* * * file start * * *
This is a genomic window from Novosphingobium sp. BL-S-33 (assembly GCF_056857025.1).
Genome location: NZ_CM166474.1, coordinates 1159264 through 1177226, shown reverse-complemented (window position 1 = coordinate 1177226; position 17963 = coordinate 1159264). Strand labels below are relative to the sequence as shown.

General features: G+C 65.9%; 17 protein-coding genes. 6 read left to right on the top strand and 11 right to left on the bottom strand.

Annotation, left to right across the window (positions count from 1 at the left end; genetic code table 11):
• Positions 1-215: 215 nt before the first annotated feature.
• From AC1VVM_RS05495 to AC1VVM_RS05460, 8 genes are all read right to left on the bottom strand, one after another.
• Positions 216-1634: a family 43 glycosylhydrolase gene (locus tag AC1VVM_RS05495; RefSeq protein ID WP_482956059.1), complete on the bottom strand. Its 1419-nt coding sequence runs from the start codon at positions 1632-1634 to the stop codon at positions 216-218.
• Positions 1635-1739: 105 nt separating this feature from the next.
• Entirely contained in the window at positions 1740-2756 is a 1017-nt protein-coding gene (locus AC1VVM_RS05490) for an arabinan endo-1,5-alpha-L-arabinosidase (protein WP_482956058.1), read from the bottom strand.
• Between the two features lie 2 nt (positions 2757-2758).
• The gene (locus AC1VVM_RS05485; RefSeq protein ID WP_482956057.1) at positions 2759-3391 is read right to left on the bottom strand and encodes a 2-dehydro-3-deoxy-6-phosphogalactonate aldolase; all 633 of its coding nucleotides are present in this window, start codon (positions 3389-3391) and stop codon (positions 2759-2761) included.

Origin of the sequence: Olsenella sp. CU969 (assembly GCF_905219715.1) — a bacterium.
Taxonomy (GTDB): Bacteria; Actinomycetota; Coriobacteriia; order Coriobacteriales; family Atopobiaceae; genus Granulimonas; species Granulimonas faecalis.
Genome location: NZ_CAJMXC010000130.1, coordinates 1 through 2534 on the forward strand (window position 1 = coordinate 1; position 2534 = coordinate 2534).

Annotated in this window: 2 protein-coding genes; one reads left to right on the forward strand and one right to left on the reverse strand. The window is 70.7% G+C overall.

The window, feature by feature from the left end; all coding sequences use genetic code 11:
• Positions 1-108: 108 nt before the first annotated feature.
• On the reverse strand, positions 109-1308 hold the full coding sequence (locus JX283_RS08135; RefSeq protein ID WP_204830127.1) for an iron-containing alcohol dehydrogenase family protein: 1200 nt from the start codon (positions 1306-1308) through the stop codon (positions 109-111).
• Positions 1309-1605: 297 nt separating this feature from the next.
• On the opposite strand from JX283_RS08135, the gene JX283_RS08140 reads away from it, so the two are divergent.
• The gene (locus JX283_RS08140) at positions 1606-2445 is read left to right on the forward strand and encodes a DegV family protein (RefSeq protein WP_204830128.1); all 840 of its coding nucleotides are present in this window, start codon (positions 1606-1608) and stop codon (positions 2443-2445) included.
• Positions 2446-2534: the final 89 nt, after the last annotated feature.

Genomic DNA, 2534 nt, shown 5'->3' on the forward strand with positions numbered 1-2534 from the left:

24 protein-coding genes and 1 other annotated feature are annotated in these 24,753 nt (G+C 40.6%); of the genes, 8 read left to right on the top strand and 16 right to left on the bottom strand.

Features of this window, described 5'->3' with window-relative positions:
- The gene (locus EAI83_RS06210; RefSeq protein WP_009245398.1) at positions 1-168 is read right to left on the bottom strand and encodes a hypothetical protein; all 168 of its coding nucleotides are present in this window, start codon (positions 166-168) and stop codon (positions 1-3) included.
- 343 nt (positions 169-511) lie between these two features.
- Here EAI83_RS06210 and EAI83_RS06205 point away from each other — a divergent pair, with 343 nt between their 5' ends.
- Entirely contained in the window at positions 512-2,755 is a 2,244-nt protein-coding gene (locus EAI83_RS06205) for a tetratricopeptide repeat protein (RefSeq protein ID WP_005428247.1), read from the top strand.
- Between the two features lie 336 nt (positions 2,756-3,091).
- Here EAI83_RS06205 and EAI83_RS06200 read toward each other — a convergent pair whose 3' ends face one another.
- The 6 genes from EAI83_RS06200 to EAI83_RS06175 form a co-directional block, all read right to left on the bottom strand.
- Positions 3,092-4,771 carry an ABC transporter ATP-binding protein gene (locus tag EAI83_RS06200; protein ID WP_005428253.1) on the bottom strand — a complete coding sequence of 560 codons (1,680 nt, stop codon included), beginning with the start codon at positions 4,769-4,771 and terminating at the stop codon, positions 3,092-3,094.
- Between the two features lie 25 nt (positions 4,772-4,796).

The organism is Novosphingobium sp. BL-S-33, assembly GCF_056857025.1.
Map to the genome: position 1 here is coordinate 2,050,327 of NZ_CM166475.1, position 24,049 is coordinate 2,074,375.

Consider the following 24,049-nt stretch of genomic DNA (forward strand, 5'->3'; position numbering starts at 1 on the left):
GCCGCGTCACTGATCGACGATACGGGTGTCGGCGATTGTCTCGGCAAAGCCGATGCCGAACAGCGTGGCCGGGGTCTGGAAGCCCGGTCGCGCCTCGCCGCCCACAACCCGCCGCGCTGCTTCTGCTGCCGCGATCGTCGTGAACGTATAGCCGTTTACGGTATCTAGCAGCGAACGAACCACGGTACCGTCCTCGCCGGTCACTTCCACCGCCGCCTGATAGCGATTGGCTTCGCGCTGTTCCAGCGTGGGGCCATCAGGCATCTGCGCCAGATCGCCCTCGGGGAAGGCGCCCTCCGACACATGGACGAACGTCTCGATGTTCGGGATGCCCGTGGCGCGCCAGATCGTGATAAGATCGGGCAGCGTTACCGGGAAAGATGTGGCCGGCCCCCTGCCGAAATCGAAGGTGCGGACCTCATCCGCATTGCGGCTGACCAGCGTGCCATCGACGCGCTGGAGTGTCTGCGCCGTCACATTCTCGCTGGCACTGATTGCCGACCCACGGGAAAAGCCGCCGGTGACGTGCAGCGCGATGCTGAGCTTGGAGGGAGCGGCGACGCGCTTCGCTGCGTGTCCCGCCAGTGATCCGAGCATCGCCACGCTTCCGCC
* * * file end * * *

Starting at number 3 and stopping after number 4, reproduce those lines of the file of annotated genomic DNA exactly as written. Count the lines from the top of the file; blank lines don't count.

General features: G+C 65.9%; 17 protein-coding genes. 6 read left to right on the top strand and 11 right to left on the bottom strand.

Annotation, left to right across the window (positions count from 1 at the left end; genetic code table 11):